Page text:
Massachusetts Daily Collegian

A free and responsible press serving the UMass community since 1890

A free and responsible press serving the UMass community since 1890

Massachusetts Daily Collegian

A free and responsible press serving the UMass community since 1890

Massachusetts Daily Collegian

Sortino’s field of dreams

Brandice Balschmiter couldn’t keep her emotions in check.

Maria Uminski/Collegian

After all, the former ace of the Massachusetts softball team’s pitching staff and current assistant coach has known UMass coach Elaine Sortino for most of her life.

From when she was 11 years old to now, Sortino has become more than just a coach to Balschmiter. Not only have the two grown close over the years, but their families have too. They exchange Christmas cards with one another and speak to each other incessantly.

So on Saturday morning, when a black curtain was removed at the bottom of the softball field’s scoreboard, revealing the words “Sortino Field” in black lettering on a white background in honor of her longtime coach, mentor and friend, it wasn’t possible for Balschmiter to hide her emotion.

“I will be honest,” Balschmiter said. “I broke out in tears.

“It’s just a very memorable and special moment. I can’t even explain how much it means to me.”

Such was the case for the more than 70 former players that returned to Amherst on Saturday, along with current players, family and fans – all of whom Sortino has touched in one way or another – as the field, formerly known as the UMass Softball Complex, was honored in her name.

For Sortino, the day wasn’t easy. She’s never been one to embrace spotlight and attention, and she would be the first to admit that. And as a creature of habit, she has spent the last 33 years preparing her team for any and all situations, but nothing could have truly prepared her for a moment like this one.

Photos by Maria Uminski/Collegian

UMass Director of Athletics John McCutcheon and assistant coach Kristi Stefanoni started the ceremony by giving the guest of honor praise before handing the microphone to Sortino, who was, as usual, heartfelt.

“So I say to my players, preparation equals peace of mind. No way today. Not for coach,” Sortino began.

“I’ve said many, many times that I’ve got the best job in the world. I believe that,” she continued. “I’ve been fortunate enough my entire life to be surrounded, and work with, and serve great people that have never been afraid to constantly raise the bar. … I love UMass softball, because it’s all of you, it’s all of you, and you know it’s true.

“Truth be told, my words are pathetically inadequate. I could never, ever express what this means to me that you have made it possible and for me to remain a part of this great place forever.”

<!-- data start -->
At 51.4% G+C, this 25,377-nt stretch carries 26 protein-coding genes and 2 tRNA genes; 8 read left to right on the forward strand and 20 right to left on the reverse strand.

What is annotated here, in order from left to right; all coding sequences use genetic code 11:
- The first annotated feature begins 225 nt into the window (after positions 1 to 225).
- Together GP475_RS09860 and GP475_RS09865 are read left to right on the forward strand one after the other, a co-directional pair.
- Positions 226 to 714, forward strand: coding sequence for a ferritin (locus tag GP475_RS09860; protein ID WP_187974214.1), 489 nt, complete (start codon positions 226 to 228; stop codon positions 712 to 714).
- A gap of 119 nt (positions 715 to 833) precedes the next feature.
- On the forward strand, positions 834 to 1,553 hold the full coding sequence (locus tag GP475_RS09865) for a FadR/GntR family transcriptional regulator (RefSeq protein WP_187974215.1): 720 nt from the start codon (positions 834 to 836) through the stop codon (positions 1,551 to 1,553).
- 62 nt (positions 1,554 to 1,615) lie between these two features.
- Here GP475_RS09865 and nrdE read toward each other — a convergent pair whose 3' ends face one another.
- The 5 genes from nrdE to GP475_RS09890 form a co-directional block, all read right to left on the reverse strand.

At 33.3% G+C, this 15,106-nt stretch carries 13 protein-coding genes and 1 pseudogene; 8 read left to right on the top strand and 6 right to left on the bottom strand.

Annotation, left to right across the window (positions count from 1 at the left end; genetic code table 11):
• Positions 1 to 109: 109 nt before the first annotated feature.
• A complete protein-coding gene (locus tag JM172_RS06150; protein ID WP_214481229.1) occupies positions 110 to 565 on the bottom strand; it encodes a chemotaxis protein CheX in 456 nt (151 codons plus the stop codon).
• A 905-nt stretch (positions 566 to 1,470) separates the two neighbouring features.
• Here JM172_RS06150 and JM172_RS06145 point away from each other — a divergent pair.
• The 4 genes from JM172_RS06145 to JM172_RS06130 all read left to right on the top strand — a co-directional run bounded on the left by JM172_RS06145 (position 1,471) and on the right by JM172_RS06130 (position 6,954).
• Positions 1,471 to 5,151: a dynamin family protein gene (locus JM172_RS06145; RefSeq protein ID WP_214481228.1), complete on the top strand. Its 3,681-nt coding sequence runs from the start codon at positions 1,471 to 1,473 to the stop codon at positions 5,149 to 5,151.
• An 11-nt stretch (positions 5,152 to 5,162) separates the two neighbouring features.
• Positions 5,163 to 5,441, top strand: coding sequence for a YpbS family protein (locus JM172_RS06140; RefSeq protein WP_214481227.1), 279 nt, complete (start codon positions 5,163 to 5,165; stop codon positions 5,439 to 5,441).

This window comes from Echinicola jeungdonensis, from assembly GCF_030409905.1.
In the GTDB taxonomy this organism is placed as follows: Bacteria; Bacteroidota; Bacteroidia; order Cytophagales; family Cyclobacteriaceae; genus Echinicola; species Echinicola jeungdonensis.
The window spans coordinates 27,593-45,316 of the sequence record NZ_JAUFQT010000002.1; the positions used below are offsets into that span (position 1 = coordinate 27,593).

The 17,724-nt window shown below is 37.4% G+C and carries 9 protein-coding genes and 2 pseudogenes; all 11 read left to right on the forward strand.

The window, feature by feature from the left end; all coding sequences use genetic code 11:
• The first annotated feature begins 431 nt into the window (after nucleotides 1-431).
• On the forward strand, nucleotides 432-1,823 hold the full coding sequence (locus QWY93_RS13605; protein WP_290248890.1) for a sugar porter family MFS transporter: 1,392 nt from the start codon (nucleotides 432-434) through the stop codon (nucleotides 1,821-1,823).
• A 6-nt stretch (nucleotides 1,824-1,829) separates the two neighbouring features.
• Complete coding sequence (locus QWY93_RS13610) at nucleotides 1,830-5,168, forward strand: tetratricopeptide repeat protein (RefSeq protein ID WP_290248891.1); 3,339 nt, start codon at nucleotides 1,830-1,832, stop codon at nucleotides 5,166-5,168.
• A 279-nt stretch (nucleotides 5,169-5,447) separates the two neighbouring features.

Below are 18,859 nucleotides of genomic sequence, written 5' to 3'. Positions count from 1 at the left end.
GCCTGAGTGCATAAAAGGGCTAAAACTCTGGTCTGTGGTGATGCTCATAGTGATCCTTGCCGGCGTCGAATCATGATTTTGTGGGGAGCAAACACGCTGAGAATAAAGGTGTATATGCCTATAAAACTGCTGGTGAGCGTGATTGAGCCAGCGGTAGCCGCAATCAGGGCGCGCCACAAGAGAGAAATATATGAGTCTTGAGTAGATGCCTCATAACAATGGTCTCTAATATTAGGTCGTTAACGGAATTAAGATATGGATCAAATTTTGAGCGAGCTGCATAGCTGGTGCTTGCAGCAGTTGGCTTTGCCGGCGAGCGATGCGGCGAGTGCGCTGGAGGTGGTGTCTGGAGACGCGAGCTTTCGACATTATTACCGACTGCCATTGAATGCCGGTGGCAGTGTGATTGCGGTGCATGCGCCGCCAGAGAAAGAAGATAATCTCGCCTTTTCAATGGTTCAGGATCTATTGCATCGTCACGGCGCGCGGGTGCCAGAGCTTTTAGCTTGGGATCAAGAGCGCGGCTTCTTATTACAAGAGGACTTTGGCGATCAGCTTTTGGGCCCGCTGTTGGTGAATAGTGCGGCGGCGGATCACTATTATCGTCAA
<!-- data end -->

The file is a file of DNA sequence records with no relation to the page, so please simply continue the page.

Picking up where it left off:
Thirty-three years ago, it seemed like a pipe dream. Sortino walked on to an open field, which is now Garber Field, that had two dirt patches – one for a mound and one for home plate. There were no fences and the portable backstop that was used was even stolen on occasion.

In the 1990s, the program was awarded money via Title IX, which grants men’s and women’s athletic programs equal opportunity, to renovate the field. And in 2000, Sortino’s dream to construct a state-of-the-art softball facility was realized with the creation of the UMass Softball Complex.

The 1,167 wins, 23 Atlantic 10 championships and three Women’s College World Series appearances on Sortino’s résumé, earned her the honor of naming the field after her.

But that’s only where it begins. Sortino’s ability to bring in players and help them succeed not only on the field, but more importantly off the field, is where she truly measures her success. She’s coached 20 All-Americans, 18 A-10 Pitchers of the Year and 129 All-Conference players, but her real pride lies in watching them leave the dugout and succeed in their lives.

“It’s staggering,” Sortino said. “The incredible people who I’ve been able to share my life with, and I turn around and it’s mind-boggling. It’s unbelievable. I’m very, very lucky. I really mean it when I say I have the best job in the world, and I turn around and there it is.

“(They’re so successful). I mean, there are some great success stories, tons, among all of them. They’ve all gone out and made great contributions to life and I’m proud to be a part of them.”

Both former and current players said there wasn’t anyone any more deserving of the honor.

“She’s just so passionate, so dedicated and so competitive in the field,” said Whitney Mollica, who played at UMass from 2006-09. “I think she exemplifies everything that we hope to be in our own lives.”

“I am so appreciative and happy that this happened for her,” UMass outfielder Lindsey Webster said. “I couldn’t think of someone more deserving. She has truly inspired every single one of my teammates as well as all of the alum.

“She works her ass off – every single day. She goes home and works on what we’re going to do at practice, works on what we’re going to do in a game. And nothing is ever good enough, which is a good thing, because greatness is always changing as my coach always says and she demands the best from us and it’s only going to pay off in our future.”

A future that her coach will most certainly be a part of.

Stephen Hewitt can be reached at [email protected] and followed on Twitter @steve_hewitt.

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